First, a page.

Kyoto will be a legislative measure influencing our future, based upon a government's opinion; verified as to usefulness not now, but in the next generation, perhaps two.

In the Kyoto mechanics, Canadians are committed to send our money to places such as Russia and Africa, or to the federal government, supervised by a supranational agency, for the bureaucrats to use as it will, with no strings attached. This rather than use these funds to continue to reduce the greenhouse gases by our own ingenuity, as is our system heretofore.

The Russians and the Africans or other non-regulated entities, a source quite different in terms of security, could increase their production of conventional hydrocarbons for the market. This could replace our oilsands product to be used in a non-regulated country.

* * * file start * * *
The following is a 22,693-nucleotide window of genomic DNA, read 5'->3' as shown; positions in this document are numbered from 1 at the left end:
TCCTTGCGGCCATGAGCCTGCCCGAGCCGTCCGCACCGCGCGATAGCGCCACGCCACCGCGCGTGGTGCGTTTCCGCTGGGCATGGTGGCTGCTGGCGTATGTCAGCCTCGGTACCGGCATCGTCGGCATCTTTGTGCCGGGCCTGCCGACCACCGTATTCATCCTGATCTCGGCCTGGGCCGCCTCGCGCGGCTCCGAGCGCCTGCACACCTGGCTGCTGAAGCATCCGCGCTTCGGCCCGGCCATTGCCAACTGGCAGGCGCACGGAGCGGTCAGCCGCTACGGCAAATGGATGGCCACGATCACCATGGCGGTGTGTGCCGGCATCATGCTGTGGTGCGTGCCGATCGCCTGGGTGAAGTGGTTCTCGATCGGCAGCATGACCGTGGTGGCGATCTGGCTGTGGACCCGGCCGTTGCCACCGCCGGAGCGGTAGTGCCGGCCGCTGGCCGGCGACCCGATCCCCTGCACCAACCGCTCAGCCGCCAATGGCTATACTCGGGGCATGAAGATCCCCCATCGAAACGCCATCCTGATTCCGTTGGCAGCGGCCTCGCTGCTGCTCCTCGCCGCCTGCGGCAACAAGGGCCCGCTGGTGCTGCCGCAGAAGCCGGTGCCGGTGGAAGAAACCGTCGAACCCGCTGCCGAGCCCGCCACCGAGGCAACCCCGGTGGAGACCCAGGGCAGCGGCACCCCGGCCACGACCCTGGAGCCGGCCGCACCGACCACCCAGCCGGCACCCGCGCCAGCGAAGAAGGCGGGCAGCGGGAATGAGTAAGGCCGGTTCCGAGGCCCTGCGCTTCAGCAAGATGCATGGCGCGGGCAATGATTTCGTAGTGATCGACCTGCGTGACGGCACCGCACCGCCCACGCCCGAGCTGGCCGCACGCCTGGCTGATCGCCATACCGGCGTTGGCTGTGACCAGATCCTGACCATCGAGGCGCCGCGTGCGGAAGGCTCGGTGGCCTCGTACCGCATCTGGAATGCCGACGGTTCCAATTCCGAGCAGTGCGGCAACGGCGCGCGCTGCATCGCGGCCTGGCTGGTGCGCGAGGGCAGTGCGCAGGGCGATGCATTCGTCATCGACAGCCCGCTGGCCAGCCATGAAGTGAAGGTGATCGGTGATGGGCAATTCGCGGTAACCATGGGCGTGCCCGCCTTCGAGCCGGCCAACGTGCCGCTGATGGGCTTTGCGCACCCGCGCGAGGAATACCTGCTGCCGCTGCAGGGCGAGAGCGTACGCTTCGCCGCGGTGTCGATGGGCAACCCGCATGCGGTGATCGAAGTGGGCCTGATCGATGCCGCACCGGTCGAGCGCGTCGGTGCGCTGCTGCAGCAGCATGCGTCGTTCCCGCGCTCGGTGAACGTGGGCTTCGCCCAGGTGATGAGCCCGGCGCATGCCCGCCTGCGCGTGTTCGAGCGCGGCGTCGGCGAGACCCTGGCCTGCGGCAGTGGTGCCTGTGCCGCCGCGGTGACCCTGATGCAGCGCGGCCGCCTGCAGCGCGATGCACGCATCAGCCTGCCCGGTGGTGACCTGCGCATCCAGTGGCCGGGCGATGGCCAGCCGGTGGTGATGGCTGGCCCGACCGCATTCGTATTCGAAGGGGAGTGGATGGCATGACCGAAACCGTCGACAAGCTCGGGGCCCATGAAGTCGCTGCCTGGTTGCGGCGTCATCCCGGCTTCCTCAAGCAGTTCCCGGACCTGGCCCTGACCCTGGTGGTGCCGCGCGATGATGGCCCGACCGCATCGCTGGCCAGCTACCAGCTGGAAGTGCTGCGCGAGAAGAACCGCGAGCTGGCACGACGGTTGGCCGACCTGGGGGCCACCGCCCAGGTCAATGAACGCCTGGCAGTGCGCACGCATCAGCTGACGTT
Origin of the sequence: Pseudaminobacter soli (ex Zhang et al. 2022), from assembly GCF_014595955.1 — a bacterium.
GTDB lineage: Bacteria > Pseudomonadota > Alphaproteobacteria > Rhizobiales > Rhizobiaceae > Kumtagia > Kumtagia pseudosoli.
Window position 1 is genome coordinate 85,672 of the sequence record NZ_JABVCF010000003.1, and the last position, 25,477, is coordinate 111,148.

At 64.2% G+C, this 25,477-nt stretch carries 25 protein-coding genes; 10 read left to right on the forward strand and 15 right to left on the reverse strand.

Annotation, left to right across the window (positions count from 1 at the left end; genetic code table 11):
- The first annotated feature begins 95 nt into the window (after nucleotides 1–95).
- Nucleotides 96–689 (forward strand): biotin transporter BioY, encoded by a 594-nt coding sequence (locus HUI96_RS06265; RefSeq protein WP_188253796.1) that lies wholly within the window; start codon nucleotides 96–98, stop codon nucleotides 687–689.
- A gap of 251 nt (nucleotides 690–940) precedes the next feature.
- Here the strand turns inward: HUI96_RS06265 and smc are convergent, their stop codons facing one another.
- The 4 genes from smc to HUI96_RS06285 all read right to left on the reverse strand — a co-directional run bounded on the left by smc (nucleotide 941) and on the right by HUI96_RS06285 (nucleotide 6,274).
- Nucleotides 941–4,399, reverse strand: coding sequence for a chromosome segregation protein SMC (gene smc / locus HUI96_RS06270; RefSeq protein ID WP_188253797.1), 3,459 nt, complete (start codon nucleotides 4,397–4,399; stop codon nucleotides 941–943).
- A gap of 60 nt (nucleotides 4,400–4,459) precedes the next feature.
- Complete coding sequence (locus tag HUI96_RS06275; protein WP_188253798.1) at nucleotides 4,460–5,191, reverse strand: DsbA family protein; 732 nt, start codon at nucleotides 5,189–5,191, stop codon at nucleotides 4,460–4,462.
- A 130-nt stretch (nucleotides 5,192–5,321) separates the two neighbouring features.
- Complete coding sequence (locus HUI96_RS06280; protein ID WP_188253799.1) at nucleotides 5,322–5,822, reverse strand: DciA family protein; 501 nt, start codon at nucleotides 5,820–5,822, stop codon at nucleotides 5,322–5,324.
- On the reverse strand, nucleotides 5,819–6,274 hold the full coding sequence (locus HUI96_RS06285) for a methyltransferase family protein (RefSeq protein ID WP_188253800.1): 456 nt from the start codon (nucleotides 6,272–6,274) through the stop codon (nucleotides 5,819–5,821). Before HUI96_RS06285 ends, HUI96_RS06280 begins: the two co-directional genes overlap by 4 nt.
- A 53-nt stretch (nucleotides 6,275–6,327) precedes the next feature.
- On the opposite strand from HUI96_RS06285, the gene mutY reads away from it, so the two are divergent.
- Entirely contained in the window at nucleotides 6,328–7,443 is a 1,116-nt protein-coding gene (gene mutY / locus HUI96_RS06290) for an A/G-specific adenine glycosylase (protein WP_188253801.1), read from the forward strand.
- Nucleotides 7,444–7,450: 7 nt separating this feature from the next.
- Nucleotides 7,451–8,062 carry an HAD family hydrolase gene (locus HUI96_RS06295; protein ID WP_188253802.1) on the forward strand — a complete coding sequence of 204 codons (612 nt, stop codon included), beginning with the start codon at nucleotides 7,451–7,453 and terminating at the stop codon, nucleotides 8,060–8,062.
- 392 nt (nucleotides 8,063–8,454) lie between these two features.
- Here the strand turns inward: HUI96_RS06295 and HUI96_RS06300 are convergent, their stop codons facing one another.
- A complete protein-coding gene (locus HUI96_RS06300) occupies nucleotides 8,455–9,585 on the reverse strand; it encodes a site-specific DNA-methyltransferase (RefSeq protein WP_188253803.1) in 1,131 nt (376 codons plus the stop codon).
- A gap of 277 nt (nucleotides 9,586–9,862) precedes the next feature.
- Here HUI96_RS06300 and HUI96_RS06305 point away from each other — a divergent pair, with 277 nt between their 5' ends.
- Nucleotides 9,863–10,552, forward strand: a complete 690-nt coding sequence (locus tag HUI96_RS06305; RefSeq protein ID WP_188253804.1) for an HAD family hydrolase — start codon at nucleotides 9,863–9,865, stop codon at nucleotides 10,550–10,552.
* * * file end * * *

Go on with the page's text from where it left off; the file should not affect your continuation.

This is ironic as the future of Canada is inextricably dependent upon the development of our great Northern territories. The 40 or more years of research and development have successfully produced and delivered market-grade oil from bitumen, which requires heat and hydrogen, both wasting GHG.

Canada is on the threshold of the hydrogen age with the hydrogenation of oil, the fuel cell, and fusion producing electricity. The hydrogen age for direct energy source will surely supplant the carbon age as the carbon age replaced the water/steam power age.
In due time this carbon waste will be recovered or eliminated, a bet as sure or better than that of the projected climate control result predicted from the Kyoto regulation.